For the echo planar image (EPI) pulse sequence [29], which is commonly used in neurofunctional and cardiac MRI applications, the situation is further complicated by the fact that the phase encode lines are collected sequentially following a single excitation of the spin system. Indeed, this is the reason that EPI is such a rapid imaging sequence and why it is favored by the neurofunctional and cardiac MRI communities. The implication of collecting all fc-space lines sequentially following a single excitation of the spin system is that it is no longer the case for EPI that the time evolution between adjacent points in the second dimension of fc-space is zero. This is shown schematically in Fig. 3b, revealing that the time increment between successive phase-encode lines is approximately equal to NDW. Thus, for EPI the sensitivity to magnetic field inhomogeneities in the phase-encode dimension is significantly greater than in the readout dimension by an approximate factor N. Putting numbers to this, the DW values used in EPI are generally in the range 5-10 ^s, and N is in the range 64-128. This leads to negligible pixel shifts in the readout dimension (< 0.1 pixels), but substantial pixel shifts in the phase-encode dimension (1-8 pixels). This gross difference is a simple consequence of the long effective dwell time between the acquisition of adjacent points in the phase-encode dimension of fc-space. These effects can be corrected if a knowledge is gained of the field map distribution through the sample [22].

Intensity Distortion

Field inhomogeneities throughout the sample also lead to intensity changes in the data. The nature of the intensity changes depends on the pulse sequence being performed. Broadly, the intensity of pixel (xn, yxm) in a conventional spinecho image is modulated according to the amount of signal in the ym phase-encode line contributing to the frequency interval yGxxn ^yGxxn+1. When the magnetic field homogeneity is perfect, the pixel value should be equal to p(x,y). In the presence of field inhomogeneities, though, the pixel intensity may be artifactually increased if signal is relocated into pixel (xn, ym), or may be artifactually decreased if signal is relocated out of pixel (xn, ym). Gradient-echo images may be further modulated by intrapixel destructive phase interference. This can result in signal dropout (low signal intensity) in gradientecho images in the same locations that might result in high signal intensity in spin-echo images. Details of the difference between spin-echo and gradient-echo MRI pulse sequences may be found in the introductory texts listed in Section 2.

3.3 Radio-Frequency Coil Inhomogeneity

As described in Section 2, the NMR signal is generated by exciting the longitudinal magnetization into the transverse plane so that a signal can be detected. This is accomplished using a copper resonant coil that is used to generate an oscillating or rotating radio-frequency (B1) magnetic field transverse to the static magnetic field. Classically, the longitudinal magnetization vector may be thought to rotate about the applied B1 field by an angle 2nyB1%, where % is the duration of the radio-frequency pulse. When 2nyB1% corresponds to 90°, the longitudinal magnetization is fully tipped into the transverse plane and will subsequently precess about the static field until the transverse signal decays and the magnetization vector recovers along the longitudinal direction. Many gradient-echo pulse sequences use flip angles less than 90° so that only a small disturbance is made to the longitudinal magnetization component — preserving it for subsequent excitations. Clearly, if the B1 field is not homogeneous (because of imperfect coil design or sample interactions) then the MRI signal intensity will be affected by variations in the B1 radio-frequency magnetic field. For a gradient-echo pulse sequence the signal is modulated in proportion to B1 sin(2reyB1%). For a spin echo pulse sequence the signal is modulated in proportion to B1 sin3(2reyB1%). The linear term in B1 appears because the NMR signal is generally received using the same radio-frequency resonant coil.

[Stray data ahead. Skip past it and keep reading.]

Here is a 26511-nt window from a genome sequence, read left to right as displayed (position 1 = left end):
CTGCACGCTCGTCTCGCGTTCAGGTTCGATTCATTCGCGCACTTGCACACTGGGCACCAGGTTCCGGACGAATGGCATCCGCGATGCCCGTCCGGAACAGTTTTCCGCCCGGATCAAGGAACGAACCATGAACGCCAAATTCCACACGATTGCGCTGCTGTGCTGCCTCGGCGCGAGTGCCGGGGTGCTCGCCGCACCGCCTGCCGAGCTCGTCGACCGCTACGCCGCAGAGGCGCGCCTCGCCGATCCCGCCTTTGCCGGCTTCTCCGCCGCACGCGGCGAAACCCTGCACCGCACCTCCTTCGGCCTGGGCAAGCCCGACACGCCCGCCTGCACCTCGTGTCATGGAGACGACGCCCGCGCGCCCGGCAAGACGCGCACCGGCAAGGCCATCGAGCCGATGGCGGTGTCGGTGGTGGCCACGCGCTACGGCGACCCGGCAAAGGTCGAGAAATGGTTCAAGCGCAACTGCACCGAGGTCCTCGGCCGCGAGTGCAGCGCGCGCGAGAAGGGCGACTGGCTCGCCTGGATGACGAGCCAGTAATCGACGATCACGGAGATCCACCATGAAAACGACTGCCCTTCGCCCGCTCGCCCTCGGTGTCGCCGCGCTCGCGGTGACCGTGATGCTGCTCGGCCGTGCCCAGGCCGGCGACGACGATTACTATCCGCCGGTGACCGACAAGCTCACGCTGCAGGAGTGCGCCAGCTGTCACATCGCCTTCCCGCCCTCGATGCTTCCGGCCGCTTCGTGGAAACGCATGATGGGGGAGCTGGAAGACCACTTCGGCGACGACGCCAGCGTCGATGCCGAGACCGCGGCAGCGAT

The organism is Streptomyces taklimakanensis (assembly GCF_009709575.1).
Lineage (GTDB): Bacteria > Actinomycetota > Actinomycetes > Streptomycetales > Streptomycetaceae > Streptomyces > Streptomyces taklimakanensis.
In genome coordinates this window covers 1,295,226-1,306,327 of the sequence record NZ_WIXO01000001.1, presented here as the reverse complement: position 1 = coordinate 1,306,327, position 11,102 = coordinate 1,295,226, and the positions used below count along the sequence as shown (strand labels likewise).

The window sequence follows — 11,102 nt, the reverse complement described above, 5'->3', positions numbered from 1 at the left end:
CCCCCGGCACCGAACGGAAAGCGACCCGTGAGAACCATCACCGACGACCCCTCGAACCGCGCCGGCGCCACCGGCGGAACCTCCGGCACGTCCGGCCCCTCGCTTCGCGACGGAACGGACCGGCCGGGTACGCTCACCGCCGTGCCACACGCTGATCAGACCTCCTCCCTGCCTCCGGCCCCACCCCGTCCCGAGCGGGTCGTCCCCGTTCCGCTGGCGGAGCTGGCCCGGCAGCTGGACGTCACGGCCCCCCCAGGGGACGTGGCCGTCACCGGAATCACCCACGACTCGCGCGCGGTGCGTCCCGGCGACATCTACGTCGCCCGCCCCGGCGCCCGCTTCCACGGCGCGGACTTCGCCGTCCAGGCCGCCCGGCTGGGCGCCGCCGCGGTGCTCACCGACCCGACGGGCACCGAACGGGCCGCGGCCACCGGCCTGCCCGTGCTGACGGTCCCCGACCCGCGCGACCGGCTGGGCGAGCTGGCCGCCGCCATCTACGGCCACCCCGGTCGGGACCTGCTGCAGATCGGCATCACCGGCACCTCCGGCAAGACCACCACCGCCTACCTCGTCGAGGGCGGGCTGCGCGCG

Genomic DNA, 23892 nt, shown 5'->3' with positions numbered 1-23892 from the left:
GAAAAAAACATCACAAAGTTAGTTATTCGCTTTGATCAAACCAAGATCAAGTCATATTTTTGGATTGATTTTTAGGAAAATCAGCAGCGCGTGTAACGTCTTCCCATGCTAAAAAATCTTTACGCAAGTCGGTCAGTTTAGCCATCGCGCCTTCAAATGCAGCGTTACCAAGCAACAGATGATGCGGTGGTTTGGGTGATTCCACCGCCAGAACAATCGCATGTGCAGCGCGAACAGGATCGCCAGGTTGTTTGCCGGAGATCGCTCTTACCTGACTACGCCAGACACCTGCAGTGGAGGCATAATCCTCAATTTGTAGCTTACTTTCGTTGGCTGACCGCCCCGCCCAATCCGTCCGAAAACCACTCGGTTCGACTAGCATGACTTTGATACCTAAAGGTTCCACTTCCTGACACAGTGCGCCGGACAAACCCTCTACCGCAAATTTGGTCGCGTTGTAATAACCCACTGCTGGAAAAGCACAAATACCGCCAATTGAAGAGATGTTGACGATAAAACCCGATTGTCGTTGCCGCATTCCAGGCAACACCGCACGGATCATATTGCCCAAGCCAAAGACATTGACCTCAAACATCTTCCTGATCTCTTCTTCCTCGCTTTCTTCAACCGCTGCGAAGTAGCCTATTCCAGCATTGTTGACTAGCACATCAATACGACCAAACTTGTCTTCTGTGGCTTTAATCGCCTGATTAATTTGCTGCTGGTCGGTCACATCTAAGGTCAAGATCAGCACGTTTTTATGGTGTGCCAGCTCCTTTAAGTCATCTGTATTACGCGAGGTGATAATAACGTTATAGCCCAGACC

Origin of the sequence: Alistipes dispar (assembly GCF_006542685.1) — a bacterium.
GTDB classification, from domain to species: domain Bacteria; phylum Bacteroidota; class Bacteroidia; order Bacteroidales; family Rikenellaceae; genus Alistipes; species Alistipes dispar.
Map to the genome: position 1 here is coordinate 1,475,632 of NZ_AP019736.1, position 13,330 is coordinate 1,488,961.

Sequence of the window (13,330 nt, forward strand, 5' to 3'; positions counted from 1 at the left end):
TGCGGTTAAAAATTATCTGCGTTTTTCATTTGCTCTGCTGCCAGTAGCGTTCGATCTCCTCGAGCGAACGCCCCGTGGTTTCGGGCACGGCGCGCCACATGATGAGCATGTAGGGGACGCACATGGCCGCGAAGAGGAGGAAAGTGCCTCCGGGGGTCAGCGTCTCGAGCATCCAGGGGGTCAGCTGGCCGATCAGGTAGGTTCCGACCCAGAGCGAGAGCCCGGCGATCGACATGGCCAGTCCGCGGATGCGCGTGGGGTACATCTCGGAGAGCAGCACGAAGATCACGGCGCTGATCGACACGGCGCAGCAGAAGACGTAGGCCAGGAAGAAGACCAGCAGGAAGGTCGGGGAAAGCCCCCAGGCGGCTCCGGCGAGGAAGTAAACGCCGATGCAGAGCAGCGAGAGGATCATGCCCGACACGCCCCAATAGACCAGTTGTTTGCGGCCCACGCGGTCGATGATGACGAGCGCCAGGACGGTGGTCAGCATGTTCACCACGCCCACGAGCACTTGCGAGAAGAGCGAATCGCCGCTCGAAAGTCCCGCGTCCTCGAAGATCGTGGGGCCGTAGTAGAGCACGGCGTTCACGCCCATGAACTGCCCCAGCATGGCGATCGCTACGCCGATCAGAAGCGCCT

Methods have been published in the literature to deal with this problem, at least to some extent [5,41,44]. It is possible either to calibrate the B1 inhomogeneities as a function of position in the sample and to apply a correction for the intensity variations, or to fit a polynomial surface to the image data from which a post-hoc "bias field" can be deduced. Again, an intensity correction can then be applied. Note that the latter method may partly be influenced by other signal intensity variations across the image, such as those caused by static field inhomogeneities or different tissue types.